Mar 16, 2016

The implication of nonradiative energy fluxes dominating Greenland ice sheet exceptional ablation area surface melt in 2012

by
Fausto, Robert S., As, Dirk, Box, Jason E., Colgan, William, Langen, Peter L., Mottram, Ruth H.
,
Geophysical Research Letters
  • Looks at two exceptionally large July 2012 multiday Greenland ice sheet melt episodes, where nonradiative energy fluxes (sensible, latent, rain, and subsurface collectively) dominated the ablation area surface energy budget of the southern and western ice sheet (ice melt is usually dominated by the radiant energy associated with sunlight)
  • States that on average the nonradiative energy fluxes contributed up to 76% of daily melt energy at nine automatic weather station sites in Greenland
  • States that these powerful melt episodes (which comprised 6% of the ablation period),  resulted in 12–15% of the south and west Greenland automatic weather station annual ablation totals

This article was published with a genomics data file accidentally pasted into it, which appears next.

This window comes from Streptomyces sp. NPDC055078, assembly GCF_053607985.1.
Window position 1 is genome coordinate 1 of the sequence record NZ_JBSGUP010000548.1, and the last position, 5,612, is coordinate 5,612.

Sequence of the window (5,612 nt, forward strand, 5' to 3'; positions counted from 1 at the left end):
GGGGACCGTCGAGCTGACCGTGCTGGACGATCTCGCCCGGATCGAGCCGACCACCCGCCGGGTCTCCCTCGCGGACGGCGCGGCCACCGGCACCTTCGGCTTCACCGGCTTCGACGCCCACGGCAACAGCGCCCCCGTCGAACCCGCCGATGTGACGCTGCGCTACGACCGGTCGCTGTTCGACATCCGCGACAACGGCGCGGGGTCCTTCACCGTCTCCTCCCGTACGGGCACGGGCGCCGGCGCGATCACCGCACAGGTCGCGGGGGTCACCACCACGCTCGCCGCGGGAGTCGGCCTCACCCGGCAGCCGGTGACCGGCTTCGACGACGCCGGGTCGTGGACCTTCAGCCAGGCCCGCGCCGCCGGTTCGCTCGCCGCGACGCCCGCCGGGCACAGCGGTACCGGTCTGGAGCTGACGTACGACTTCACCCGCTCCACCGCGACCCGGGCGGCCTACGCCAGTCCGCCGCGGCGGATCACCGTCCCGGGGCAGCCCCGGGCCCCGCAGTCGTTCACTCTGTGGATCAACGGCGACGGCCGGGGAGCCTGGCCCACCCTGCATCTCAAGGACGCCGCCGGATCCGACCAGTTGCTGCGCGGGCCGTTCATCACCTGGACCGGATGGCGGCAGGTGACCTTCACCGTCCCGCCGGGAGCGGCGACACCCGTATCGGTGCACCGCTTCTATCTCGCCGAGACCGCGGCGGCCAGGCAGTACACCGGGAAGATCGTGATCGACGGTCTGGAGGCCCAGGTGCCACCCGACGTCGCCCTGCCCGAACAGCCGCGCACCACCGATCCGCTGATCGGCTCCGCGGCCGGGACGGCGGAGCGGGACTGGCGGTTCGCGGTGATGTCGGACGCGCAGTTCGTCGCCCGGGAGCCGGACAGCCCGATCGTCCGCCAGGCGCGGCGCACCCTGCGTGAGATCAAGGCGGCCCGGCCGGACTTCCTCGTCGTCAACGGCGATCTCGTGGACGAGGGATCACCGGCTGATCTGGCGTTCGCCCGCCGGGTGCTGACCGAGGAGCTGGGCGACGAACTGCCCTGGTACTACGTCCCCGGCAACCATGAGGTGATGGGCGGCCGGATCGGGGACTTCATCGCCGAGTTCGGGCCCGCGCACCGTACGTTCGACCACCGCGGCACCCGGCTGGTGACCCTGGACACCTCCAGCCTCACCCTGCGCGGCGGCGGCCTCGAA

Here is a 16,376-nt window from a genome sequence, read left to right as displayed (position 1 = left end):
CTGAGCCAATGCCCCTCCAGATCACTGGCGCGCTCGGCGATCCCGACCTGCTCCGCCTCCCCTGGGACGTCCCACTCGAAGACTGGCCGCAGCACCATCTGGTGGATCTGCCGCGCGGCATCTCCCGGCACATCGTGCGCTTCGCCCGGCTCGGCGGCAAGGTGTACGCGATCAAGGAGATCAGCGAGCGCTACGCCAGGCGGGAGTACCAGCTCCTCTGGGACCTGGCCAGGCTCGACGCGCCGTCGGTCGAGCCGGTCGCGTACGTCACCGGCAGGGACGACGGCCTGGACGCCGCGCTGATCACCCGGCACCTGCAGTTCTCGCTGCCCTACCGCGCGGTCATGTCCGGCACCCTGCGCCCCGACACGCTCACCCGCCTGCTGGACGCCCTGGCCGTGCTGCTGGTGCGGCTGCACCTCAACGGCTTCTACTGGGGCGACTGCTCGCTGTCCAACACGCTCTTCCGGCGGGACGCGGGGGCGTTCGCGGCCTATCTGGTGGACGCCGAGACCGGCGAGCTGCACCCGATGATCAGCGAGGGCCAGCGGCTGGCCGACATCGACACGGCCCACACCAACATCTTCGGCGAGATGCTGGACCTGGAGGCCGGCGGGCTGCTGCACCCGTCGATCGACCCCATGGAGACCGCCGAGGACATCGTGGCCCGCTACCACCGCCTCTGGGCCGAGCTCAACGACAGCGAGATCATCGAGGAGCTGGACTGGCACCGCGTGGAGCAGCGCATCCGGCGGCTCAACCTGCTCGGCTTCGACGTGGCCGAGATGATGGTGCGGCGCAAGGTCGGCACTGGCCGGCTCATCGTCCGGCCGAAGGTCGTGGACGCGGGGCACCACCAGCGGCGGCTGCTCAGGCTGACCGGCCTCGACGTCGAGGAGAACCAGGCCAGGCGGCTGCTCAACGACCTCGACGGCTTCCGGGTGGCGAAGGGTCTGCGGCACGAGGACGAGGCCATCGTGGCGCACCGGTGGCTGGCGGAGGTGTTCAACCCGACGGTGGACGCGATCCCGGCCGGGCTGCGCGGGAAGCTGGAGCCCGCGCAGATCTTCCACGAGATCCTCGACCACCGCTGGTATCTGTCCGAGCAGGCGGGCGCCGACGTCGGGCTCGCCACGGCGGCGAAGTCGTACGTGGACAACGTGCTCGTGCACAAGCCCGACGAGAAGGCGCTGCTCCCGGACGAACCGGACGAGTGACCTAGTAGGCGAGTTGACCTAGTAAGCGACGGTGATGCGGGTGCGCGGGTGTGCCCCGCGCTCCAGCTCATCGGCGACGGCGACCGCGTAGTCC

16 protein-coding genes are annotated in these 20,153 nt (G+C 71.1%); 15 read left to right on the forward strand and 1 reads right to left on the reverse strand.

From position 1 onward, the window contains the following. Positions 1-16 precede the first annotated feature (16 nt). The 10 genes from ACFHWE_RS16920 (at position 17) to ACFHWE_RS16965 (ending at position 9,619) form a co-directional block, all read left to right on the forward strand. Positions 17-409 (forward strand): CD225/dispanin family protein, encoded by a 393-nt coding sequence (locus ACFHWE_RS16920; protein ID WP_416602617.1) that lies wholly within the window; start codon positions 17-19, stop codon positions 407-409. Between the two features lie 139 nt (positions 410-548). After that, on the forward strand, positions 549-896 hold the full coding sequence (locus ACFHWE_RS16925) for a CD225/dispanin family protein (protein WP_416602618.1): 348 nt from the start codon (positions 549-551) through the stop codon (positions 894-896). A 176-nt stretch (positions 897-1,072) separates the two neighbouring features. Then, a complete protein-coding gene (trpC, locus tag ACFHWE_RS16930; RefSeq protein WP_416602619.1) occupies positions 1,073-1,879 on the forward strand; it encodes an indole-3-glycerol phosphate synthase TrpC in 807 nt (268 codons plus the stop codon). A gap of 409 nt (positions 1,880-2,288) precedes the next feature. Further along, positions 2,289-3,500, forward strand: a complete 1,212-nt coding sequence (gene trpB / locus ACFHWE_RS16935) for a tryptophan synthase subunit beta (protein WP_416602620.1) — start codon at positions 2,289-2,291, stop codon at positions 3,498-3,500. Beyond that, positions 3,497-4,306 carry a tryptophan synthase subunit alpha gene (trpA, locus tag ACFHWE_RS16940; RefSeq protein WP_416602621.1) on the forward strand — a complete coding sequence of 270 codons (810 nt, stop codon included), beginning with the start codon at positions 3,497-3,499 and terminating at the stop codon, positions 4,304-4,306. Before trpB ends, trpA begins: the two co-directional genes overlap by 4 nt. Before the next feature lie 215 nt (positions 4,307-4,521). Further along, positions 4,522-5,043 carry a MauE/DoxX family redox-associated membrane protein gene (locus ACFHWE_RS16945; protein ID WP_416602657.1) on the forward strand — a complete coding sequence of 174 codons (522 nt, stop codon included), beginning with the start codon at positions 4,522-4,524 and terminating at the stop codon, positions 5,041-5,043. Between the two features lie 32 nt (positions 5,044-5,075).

• Analyses high resolution (~5 km) HIRHAM5 regional climate model output, which indicates widespread dominance of nonradiative energy fluxes across the western ablation area during these episodes—though the HIRHAM5 still underestimates melt by up to 56% during these episodes due to a systematic underestimation of turbulent energy fluxes typical of regional climate models
  • Research indicates that the energy associated with air temperature and moisture was the major driver of the exceptional melt episodes
  • Results have implications for underestimating future melt, when exceptional melt episodes are expected to occur more frequently